Wall Street Journal Reporter Helps Bring Clarity to Thyroid Treatment Controversy


On April 11, 2016 an article, Doctors Hear Patients’ Calls for New Approaches to Hypothyroidism, appeared in the Wall Street Journal regarding the growing influence of patient preference on treatment selection for hypothyroidism (sluggish thyroid). The article was written by the WSJ health columnist Melinda Beck. I might have missed it but thanks to a motivated patient I received a copy within a week after its publication.  With a glance I knew this report could be a highly significant addition in the on-going debate between specialists treating hypothyroidism (endocrinologists) and advocates of alternative approaches.

For most of the past half century medical specialists have insisted there is basically only one way to treat hypothyroidism, that being the administration of Synthroid, the dominant brand of synthetic thyroid hormone. Having received conventional training as an endocrinologist, initially I also believed in the Synthroid dogma. As years in medical practice went by however, it became increasingly clear that a good number of patients never fully recovered their sense of well being using Synthroid. Due to the persistent efforts of advocacy groups comprised mostly of thyroid disease sufferers and the work of a hand full of researchers, a more complete picture is emerging about the role of alternative approaches to disease treatment using combinations of thyroid hormones.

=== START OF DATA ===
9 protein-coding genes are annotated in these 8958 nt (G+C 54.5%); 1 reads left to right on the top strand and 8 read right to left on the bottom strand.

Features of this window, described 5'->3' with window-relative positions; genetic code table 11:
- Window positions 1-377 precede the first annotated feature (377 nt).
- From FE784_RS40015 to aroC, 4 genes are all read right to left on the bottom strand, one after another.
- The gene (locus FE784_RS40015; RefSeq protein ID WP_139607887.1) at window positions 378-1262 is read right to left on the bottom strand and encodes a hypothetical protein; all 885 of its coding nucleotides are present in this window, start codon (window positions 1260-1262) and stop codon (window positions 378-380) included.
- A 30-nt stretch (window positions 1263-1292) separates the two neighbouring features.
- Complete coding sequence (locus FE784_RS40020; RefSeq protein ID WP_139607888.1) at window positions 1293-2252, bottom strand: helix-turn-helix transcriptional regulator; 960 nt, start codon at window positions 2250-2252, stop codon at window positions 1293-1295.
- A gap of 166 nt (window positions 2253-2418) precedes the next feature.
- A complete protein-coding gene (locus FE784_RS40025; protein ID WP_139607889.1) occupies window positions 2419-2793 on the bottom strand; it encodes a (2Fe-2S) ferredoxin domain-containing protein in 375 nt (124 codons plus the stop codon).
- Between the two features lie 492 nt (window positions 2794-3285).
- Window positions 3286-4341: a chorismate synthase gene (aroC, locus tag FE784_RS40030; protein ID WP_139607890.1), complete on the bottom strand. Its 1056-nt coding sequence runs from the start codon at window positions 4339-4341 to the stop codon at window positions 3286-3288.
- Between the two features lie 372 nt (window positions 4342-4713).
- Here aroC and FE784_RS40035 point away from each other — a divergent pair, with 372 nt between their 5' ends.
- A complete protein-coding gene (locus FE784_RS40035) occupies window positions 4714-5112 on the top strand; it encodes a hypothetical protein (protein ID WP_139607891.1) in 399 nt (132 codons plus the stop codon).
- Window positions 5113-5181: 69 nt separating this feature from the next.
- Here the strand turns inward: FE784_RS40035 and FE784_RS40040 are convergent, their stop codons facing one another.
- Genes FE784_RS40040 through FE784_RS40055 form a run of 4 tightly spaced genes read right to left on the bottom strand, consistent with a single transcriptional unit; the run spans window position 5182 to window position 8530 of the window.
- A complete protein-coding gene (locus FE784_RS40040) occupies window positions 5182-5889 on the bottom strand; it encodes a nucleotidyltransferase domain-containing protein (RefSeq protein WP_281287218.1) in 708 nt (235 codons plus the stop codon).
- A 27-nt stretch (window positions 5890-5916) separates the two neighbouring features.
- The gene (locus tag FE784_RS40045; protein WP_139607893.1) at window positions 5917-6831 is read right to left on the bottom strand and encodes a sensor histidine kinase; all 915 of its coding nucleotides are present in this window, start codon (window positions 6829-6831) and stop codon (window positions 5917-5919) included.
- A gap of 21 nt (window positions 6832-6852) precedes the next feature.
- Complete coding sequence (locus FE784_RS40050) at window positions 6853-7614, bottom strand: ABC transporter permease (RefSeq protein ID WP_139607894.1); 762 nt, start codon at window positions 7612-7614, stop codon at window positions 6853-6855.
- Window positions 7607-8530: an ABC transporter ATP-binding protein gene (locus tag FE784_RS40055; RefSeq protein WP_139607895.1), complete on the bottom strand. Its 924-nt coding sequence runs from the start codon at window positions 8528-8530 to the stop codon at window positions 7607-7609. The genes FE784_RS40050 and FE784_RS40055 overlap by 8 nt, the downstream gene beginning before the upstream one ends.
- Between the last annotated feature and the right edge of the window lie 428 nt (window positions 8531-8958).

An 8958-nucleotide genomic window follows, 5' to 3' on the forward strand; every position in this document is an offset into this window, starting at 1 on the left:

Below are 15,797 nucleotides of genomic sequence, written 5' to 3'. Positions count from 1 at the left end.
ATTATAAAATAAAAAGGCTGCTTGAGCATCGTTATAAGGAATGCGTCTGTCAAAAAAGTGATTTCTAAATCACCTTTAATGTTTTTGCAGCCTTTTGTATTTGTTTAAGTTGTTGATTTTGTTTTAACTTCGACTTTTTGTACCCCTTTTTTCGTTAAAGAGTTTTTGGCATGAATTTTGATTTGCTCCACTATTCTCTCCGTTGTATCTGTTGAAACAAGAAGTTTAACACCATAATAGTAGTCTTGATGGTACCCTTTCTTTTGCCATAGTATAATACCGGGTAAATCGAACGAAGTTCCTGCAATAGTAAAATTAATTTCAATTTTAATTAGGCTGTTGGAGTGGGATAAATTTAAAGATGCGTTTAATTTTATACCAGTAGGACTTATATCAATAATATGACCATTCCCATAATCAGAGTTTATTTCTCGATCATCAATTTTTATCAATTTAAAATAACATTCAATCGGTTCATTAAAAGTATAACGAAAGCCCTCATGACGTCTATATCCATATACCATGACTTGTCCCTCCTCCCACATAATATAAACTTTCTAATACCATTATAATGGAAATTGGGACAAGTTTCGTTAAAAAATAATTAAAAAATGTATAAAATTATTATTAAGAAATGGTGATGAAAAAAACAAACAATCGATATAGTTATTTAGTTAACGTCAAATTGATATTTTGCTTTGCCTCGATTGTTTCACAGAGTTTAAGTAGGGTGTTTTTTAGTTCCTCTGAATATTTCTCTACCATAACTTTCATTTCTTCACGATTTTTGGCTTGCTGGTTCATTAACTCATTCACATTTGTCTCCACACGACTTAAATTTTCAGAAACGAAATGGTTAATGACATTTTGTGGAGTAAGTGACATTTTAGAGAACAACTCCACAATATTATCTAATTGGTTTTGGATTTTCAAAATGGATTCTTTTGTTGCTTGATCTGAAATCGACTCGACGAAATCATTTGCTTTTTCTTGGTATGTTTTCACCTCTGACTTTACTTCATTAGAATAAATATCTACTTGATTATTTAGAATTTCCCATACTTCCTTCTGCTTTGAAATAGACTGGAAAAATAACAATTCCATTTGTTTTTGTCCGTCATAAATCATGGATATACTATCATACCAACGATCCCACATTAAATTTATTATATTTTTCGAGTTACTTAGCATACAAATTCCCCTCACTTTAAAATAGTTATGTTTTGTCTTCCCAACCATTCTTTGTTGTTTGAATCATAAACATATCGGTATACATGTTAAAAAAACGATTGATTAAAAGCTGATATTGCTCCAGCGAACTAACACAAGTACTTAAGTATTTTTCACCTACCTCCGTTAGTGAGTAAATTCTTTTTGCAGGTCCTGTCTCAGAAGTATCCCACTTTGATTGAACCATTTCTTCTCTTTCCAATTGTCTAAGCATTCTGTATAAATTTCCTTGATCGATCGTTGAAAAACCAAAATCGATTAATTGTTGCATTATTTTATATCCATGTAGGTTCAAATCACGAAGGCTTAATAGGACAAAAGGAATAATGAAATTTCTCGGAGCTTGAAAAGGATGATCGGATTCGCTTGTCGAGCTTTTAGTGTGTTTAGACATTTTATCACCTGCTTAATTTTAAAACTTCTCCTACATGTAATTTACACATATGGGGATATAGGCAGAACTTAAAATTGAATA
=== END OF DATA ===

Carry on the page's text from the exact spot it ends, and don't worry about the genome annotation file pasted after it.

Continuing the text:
After reading Beck’s article I reached out to her with an email expressing gratitude for her excellent investigative journalism on a topic which has troubled my profession for so long. I also wanted to get my two cents in. She surprised me by writing back and what followed was a lively correspondence on this and related topics.

I found this journalist to be clearly savvy about the financial and business aspects of medical treatment, as would be expected of a Wall Street Journal reporter. More than that she is also keenly interested in how medical knowledge evolves (or is stalemated, as in this case). On a humanitarian level Beck also appreciated the plight of those stuck with treatment that failed to provide full relief from the symptoms of this common disorder.

It is a great relief to know those in main stream media are catching on to these issues. New leaders in the field of endocrinology such as Anthony Bianco, MD, PhD, now president of the American Thyroid Association, also interviewed by Beck, are providing solid scientific evidence showing why treatment of hypothyroidism is far from a “one treatment fits all” approach.  Only when the prevailing medical societies recognize that 50 years of dogma has to give way to fresh insights will alternative treatment for hypothyroidism be available to everyone.

The next step in the effort to change medical opinion is to build upon our petition with over 200 signatures as of this date, advocating for broader options for treatment of hypothyroidism. Once we have a sufficient number of supporters the petition will be sent to leaders in industry, medical policy and national politics. Pressure must be put on those responsible for producing the guidelines for treatment of thyroid disease, so that the era of “Synthroid only” can finally come to an end.

(You can support these efforts by signing the petition at;  http://www.ipetitions.com/petition/continued-supply-of-armour-thyroid )

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